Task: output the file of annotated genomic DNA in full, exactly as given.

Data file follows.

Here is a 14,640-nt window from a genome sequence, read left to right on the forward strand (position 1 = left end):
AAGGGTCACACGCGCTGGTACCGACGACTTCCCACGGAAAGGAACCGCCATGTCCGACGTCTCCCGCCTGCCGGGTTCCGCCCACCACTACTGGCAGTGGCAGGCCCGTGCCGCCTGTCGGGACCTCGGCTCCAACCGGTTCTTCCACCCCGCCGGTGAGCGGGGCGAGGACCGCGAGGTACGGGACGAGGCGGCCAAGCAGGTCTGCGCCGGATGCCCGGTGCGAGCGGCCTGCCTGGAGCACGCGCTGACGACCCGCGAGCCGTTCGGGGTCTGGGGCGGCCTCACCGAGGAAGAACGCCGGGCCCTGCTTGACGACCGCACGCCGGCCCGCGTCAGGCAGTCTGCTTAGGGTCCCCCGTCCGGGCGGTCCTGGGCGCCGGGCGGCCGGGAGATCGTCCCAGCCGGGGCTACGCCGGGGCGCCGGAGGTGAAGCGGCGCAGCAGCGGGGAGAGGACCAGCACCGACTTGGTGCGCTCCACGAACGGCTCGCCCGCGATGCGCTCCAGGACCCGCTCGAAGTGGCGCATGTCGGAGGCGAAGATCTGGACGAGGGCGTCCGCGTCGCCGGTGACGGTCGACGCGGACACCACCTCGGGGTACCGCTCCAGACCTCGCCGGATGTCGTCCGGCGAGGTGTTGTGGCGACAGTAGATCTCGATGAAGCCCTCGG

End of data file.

Here is a 14,640-nt window from a genome sequence, read left to right on the forward strand (position 1 = left end):
AAGGGTCACACGCGCTGGTACCGACGACTTCCCACGGAAAGGAACCGCCATGTCCGACGTCTCCCGCCTGCCGGGTTCCGCCCACCACTACTGGCAGTGGCAGGCCCGTGCCGCCTGTCGGGACCTCGGCTCCAACCGGTTCTTCCACCCCGCCGGTGAGCGGGGCGAGGACCGCGAGGTACGGGACGAGGCGGCCAAGCAGGTCTGCGCCGGATGCCCGGTGCGAGCGGCCTGCCTGGAGCACGCGCTGACGACCCGCGAGCCGTTCGGGGTCTGGGGCGGCCTCACCGAGGAAGAACGCCGGGCCCTGCTTGACGACCGCACGCCGGCCCGCGTCAGGCAGTCTGCTTAGGGTCCCCCGTCCGGGCGGTCCTGGGCGCCGGGCGGCCGGGAGATCGTCCCAGCCGGGGCTACGCCGGGGCGCCGGAGGTGAAGCGGCGCAGCAGCGGGGAGAGGACCAGCACCGACTTGGTGCGCTCCACGAACGGCTCGCCCGCGATGCGCTCCAGGACCCGCTCGAAGTGGCGCATGTCGGAGGCGAAGATCTGGACGAGGGCGTCCGCGTCGCCGGTGACGGTCGACGCGGACACCACCTCGGGGTACCGCTCCAGACCTCGCCGGATGTCGTCCGGCGAGGTGTTGTGGCGACAGTAGATCTCGATGAAGCCCTCGG